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Re: [Xen-devel] Xen Performance Results

On 12/22/2017 01:18 PM, George Dunlap wrote:
> On Fri, Dec 22, 2017 at 10:41 AM, Sergej Proskurin
> <proskurin@xxxxxxxxxxxxx> wrote:
>> Hi George,
>> Thank you for your reply.
>> On 12/22/2017 11:26 AM, George Dunlap wrote:
>>> On Thu, Dec 21, 2017 at 2:42 PM, Sergej Proskurin
>>> <proskurin@xxxxxxxxxxxxx> wrote:
>>>> Hi all,
>>>> For the sake of completeness: the solution to the issue stated in my
>>>> last email was deactivating Intel's Turbo Boost technology directly in
>>>> UEFI (deactivating Turbo Boost through xenpm was not enough). Apparently
>>>> Turbo Boost affects Linux and KVM differently than Xen, which led to the
>>>> phonomenon, in which the benchmark execution on Xen appeared faster than
>>>> on bare metal.
>>> *Appeared* faster than on bare metal, or *was* faster than on bare metal?
>>> If the source of the change was the Turbo Boost, it's entirely
>>> possible that the difference is due to the placement of workers on
>>> cpus -- i.e., that Linux's bare metal scheduler makes a worse choice
>>> for this particular workload than Xen's scheduler does.
>> Given the fact that for this particular benchmark I configured both dom0
>> and domu to using only one core (in fact I have pinned both domains to
>> the same physical core), I do not believe that the performance increase
>> was due to a better placement on all available CPU's. However, I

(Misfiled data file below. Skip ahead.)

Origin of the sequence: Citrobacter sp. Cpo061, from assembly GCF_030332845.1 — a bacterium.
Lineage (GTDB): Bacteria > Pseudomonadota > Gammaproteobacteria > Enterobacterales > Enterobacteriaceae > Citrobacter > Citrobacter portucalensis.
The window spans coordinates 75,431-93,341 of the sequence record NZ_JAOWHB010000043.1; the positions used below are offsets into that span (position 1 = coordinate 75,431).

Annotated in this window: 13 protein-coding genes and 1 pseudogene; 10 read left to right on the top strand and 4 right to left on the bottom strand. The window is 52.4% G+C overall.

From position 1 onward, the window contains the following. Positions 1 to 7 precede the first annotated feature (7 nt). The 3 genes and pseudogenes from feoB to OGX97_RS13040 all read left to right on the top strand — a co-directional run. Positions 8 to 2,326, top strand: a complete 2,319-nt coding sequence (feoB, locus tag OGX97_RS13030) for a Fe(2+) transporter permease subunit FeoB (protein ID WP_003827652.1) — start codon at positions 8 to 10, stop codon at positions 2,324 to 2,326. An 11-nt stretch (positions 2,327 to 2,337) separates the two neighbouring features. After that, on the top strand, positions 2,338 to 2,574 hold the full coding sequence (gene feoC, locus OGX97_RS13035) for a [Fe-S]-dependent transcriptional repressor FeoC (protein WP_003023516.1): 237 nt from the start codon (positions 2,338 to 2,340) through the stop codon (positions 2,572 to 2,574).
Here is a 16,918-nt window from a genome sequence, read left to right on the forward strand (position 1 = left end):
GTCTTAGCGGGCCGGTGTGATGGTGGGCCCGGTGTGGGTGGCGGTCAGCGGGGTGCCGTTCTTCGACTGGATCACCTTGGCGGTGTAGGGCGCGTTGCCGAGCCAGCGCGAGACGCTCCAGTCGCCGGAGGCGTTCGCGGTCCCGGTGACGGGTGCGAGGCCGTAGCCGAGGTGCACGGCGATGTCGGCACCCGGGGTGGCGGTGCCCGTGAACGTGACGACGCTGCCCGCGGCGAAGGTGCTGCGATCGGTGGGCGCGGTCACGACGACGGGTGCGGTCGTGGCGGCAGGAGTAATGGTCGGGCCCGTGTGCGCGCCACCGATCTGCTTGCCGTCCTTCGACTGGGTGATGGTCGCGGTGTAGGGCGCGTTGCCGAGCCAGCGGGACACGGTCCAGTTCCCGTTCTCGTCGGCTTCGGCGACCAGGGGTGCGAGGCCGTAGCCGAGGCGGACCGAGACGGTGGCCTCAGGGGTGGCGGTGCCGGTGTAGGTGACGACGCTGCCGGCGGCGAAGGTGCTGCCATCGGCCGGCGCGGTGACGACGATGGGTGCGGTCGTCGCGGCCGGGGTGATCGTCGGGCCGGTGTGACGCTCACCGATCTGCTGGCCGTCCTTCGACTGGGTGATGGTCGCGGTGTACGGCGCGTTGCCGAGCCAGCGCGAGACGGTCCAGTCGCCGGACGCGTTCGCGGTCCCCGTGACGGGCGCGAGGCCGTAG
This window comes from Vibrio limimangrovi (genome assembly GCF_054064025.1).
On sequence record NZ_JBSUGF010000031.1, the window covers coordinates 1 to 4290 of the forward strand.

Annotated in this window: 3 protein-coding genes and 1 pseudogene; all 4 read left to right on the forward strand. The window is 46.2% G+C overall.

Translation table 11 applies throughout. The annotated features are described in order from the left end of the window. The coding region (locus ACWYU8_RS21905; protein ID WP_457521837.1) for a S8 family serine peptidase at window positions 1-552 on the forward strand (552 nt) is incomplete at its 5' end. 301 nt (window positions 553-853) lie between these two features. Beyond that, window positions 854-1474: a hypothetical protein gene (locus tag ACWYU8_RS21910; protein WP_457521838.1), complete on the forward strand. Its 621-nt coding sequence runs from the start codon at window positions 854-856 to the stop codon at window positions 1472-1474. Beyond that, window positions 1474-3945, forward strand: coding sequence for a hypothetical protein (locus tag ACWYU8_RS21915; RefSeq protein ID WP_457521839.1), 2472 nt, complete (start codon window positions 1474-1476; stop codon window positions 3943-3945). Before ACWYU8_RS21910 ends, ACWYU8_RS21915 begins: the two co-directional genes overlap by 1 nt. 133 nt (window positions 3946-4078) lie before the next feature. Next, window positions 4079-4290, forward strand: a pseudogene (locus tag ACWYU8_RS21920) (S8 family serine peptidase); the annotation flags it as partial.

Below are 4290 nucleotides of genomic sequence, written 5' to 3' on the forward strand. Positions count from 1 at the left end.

>> absolutely agree that there might be a difference in handling Turbo
>> Boosts between Linux and Xen.
> in which case, *that* may actually be your problem. :-)
> I've got a "scheduler microbenchmark" program that I wrote that has
> unikernel workloads doing simplistic "burn / sleep" cycles.  There's a
> certain point -- somewhere between 50% busy and 80% busy -- where
> adding more work actually *improves* the performance of existing
> workloads. Presumably when the cpu is busy more of the time, the
> microcode puts it into a higher performance state.
> If you pinned them to different sockets, you might actually get a
> result more in line with your expectations.

I see your point. Yet, I just ran the benchmark with domu pinned to a
different physical core. Unfortunately, the results where the same as
before. Nevertheless, it is a good hint, thank you :)

Besides, I also believe that if the additional cpu load through dom0
running on the same core would have been the issue, we would experience
a similar effect with KVM, as, in my experiment, the guest runs on the
same physical core as the underlying Linux host.


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